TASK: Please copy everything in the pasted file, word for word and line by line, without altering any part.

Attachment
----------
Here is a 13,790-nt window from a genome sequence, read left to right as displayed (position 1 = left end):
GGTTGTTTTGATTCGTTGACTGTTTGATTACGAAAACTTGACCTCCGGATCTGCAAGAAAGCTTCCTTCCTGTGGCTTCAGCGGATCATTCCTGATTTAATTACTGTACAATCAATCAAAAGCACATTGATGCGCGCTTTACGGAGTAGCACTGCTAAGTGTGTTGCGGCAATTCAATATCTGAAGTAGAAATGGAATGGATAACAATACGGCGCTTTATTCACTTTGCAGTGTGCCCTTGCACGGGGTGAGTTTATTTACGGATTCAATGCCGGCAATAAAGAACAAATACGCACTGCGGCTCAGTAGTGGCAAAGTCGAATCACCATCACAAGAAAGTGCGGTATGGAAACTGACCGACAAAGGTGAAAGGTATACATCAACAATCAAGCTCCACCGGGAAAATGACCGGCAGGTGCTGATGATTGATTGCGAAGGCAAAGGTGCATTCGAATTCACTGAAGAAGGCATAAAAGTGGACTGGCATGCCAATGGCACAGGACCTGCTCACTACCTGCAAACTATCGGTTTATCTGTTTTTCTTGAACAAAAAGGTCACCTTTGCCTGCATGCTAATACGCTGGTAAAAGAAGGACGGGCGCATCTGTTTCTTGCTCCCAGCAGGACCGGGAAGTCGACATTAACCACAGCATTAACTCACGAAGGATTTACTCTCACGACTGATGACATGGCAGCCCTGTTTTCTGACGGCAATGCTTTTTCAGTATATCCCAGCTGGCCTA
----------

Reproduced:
Here is a 13,790-nt window from a genome sequence, read left to right as displayed (position 1 = left end):
GGTTGTTTTGATTCGTTGACTGTTTGATTACGAAAACTTGACCTCCGGATCTGCAAGAAAGCTTCCTTCCTGTGGCTTCAGCGGATCATTCCTGATTTAATTACTGTACAATCAATCAAAAGCACATTGATGCGCGCTTTACGGAGTAGCACTGCTAAGTGTGTTGCGGCAATTCAATATCTGAAGTAGAAATGGAATGGATAACAATACGGCGCTTTATTCACTTTGCAGTGTGCCCTTGCACGGGGTGAGTTTATTTACGGATTCAATGCCGGCAATAAAGAACAAATACGCACTGCGGCTCAGTAGTGGCAAAGTCGAATCACCATCACAAGAAAGTGCGGTATGGAAACTGACCGACAAAGGTGAAAGGTATACATCAACAATCAAGCTCCACCGGGAAAATGACCGGCAGGTGCTGATGATTGATTGCGAAGGCAAAGGTGCATTCGAATTCACTGAAGAAGGCATAAAAGTGGACTGGCATGCCAATGGCACAGGACCTGCTCACTACCTGCAAACTATCGGTTTATCTGTTTTTCTTGAACAAAAAGGTCACCTTTGCCTGCATGCTAATACGCTGGTAAAAGAAGGACGGGCGCATCTGTTTCTTGCTCCCAGCAGGACCGGGAAGTCGACATTAACCACAGCATTAACTCACGAAGGATTTACTCTCACGACTGATGACATGGCAGCCCTGTTTTCTGACGGCAATGCTTTTTCAGTATATCCCAGCTGGCCTA